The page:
NFL player to wear locally-designed cleats honoring police violence victims

Racial Justice & Equality Movement

AUSTIN (KXAN) — “Say their names.”

The Tampa Bay Buccaneers will play the Minnesota Vikings Sunday, Dec. 13, and one of their players’ cleats is making a statement about police brutality with the help of local hands.

Buccaneers running back Ronald Jones II is honoring the late Paul Monroe with his “My Cause My Cleats” footwear, but Monroe’s name isn’t the only featured.

Central Texans may notice a majority of the names: Mike Ramos, Sophia King, Javier Ambler, Landon Nobles and more—each died in incidents involving law enforcement.

One of those law enforcement agencies, the Austin Police Department, has seen its fair share of scrutiny in the past, including this year. More than one week ago, 11 Austin police officers were disciplined for their actions during downtown protests in May 2020.

The shoe is black and white to symbolize the Black Lives Matter movement. It features a Black Power fist to symbolize solidarity. It states “Say their names” in bold.

Jones II’s cause behind the cleats is Mothers Against Police Brutality—an organization founded by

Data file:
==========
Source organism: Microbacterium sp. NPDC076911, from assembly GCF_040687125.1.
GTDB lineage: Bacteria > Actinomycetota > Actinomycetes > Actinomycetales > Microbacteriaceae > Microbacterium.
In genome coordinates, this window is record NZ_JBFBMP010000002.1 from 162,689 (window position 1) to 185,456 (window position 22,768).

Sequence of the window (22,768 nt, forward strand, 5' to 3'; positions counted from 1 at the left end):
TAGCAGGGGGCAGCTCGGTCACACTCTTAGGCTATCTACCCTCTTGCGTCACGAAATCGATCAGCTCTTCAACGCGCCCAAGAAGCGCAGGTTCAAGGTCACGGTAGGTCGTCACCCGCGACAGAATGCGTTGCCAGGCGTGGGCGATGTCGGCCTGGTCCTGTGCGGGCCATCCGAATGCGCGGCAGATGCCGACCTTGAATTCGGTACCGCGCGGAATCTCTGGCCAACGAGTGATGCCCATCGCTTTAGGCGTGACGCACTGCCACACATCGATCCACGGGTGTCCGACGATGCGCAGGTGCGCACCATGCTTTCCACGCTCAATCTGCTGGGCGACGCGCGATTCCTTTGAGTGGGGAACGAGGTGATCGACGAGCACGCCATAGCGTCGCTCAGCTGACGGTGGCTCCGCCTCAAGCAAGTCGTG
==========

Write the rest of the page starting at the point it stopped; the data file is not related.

Collette Flanagan after her son, Clinton Allen, was shot to death by a Dallas police officer in March 2013. You can read more about his story on the organization’s website. They do work to change policies and laws to better policing across Texas.

The running back, along with his big sister Montinique Monroe, tapped local artist Chris Rogers to design his cleats. If you don’t recognize his name, Rogers designed both the George Floyd mural in east Austin this year as well as Mike Ramos’ individual mural in south Austin.

“He brings Black people and the history of Black people [to the forefront]—he makes us visible in east Austin, especially with the rich history we have,” Monroe said.

The artist said this about the cleats’ design in a November Instagram post:

“Massive thank you to @montinique and @rojo for having me design and execute these custom #blm cleats for Ronald’s campaign against police brutality, a subject that is near and dear to Montinique, myself, and nearly every black and Brown person in America.
I was given a wide birth as far as the concept for the cleats was concerned. The only direction I was given was for them to include; ‘say their names
, Ronald’s list of 18 victims of police brutality, a black fist, and it all had to be black and white. So, I chose to paint a portrait Montinique’s father, Paul Monroe, who was murder by Steven Deaton, a racist Police officer in Austin Police Department, in ‘93, when she was just a baby…”

Paul Monroe

Paul Monroe, Montinique’s father (Courtesy: Montinique Monroe)

Montinique, whose Instagram handle is featured in the post, is a photojournalist in Austin. She is the daughter of the aforementioned Paul Monroe, who is featured on Jones II’s cleats. Paul was killed by then Austin Police Commander Steve Deaton during an incident in 1993 when she was just four months old. She made it her goal to tell her father’s story but faced roadblocks growing up.